By Mike Sandrolini COLUMNIST

Like you, I welcome 2021 and hope for better days ahead since COVID-19 brought challenges and hardships for many of us during 2020.

But as eager as I am to put 2020 in the rear-view mirror, New Year’s Day 2021 was sprinkled with sadness.

Every New Year’s Day morning, my Mom would call and wish me a happy new year. However, that tradition is now one for the ages. Mom passed away around two weeks before Christmas.

Jill Pertler has eloquently expressed on these pages over the past few weeks what it’s been like for her after losing her husband to an illness back in November. I’m sure there are more than a few of you reading the Lombardian right now who, like me, are grieving the loss of a loved one, so suffice to say, Jill’s columns have been a godsend.

A particular point she made stuck in my mind: Grief is a bevy of emotions. These emotions can surface at any time. One of those times for me occurred a few days before Christmas.

I happened to be picking out Christmas cards for family at Target near Yorktown one evening. My eyes scanned the rows and rows of cards—for husbands, wives, daughters, sons, grandfathers, grandmothers, fathers …

Then I noticed the rows of cards for moms.

Wearing a mask served an unexpected dual purpose that evening. It soaked up tears that had welled up after seeing all the cards for moms and realizing I would never be able to give Mom a Christmas card again.

Yet after a minute or two staring at the cards, I decided to buy a card for Mom after all. I wrote a note in it, and put the card under my Christmas tree at home.

What did the card say? Well, I’m going to keep that between me and Mom.

My lasting memory of Mom is this one: If she could help you in any way, she would do so—or find a way to help—without hesitation.

Anytime Mom and I talked on the phone, toward the end of our conversation, she would say to me, “If you need anything, let me know.”

“Nope … I don’t need anything, Mom.”

“For sure?”

“Yes.”

“I mean it,” she’d say.

“I know.”

Mom enjoyed getting together over the years with her girlfriends to go out for lunch or take an occasional road trip. One of her favorite places to dine at was Cabin Fever Bar & Grill on the north end of town where I grew up. The servers always knew what to bring her after she sat down: a glass of Merlot on the rocks.

But most of all, Mom loved her family and always looked forward to spending time with them on birthdays, graduations, holidays and other get-togethers. Countless times over the years, when I stopped by the house to visit, I remember pulling up in the driveway, and she would be standing at the front door with a smile to greet me.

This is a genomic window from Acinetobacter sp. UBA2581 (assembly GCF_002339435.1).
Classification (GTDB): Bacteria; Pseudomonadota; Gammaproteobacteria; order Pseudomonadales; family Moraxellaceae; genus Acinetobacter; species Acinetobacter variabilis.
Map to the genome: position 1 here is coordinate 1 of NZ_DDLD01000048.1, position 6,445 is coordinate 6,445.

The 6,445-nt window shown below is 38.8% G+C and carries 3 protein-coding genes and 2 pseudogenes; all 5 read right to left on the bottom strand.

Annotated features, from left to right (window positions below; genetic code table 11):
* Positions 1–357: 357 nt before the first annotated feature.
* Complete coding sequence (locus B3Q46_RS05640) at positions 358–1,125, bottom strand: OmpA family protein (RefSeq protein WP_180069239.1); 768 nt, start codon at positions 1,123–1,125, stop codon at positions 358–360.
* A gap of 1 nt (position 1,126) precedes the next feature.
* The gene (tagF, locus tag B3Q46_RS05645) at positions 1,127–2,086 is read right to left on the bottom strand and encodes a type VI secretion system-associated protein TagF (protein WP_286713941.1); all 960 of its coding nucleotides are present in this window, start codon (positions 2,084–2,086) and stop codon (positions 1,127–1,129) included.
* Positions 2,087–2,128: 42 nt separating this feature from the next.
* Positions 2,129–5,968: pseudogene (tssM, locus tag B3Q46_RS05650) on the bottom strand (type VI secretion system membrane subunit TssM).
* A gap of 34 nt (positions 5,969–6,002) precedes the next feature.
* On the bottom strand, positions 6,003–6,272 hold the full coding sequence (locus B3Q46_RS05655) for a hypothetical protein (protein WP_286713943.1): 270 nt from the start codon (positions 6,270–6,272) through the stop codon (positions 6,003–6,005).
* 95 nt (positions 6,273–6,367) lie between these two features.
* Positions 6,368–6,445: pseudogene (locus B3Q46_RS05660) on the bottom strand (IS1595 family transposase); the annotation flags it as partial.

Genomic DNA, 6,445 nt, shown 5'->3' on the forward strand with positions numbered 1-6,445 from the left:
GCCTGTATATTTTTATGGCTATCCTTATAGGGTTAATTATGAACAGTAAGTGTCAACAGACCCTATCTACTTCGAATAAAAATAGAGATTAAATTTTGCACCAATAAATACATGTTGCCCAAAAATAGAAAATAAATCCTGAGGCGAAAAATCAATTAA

Mom was personable and fun-loving. Speaking of fun times, I’ll never forget when we used to have dinner at Grandma Mary’s house (my paternal grandmother) on the weekends.

After eating, we all gathered around Grandma’s Zenith TV and watched “Murder She Wrote,” followed by Lawrence Welk. Joe Feeney, the program’s featured Irish tenor, was Grandma’s favorite singer. The kids thought otherwise, poking fun at Joe Feeney every chance we got.

Grandma didn’t appreciate it when we picked on Joe Feeney, but she was outnumbered 8 to 1. The grownups—Mom and Dad, my Uncle Lawrence and Aunt Angie—laughed along with the kids.

I like to think heaven has an old Zenith TV somewhere, so I’m sure Mom is up there with Grandma Mary, Uncle Lawrence and Aunt Angie—and no doubt, my Uncle Jim and Aunt Alma—watching Lawrence Welk.

And this past Christmas season, I imagine Mom and her family—Aunt Pat, Grandma Millie, Grandpa Harold and dear, old Nellie (Grandma’s aunt)—had a joyous reunion. I can see them now, all gathered around Grandma Millie, listening to her play the organ and sing Christmas carols with her angelic voice like she did so many Christmas days when I was a kid.

Jill led off one of her columns last month with a passage from Richard Bach, an American author who’s written several bestsellers, including “Jonathan Livingston Seagull.”

The passage resonated with me:

“Do not be dismayed at goodbyes. A goodbye must happen before you can meet again. And meeting again—whether it’s after days or lifetimes—is certain for those who are friends.”

Thank you, Mom, for being the best mom ever! Until we meet again.

 

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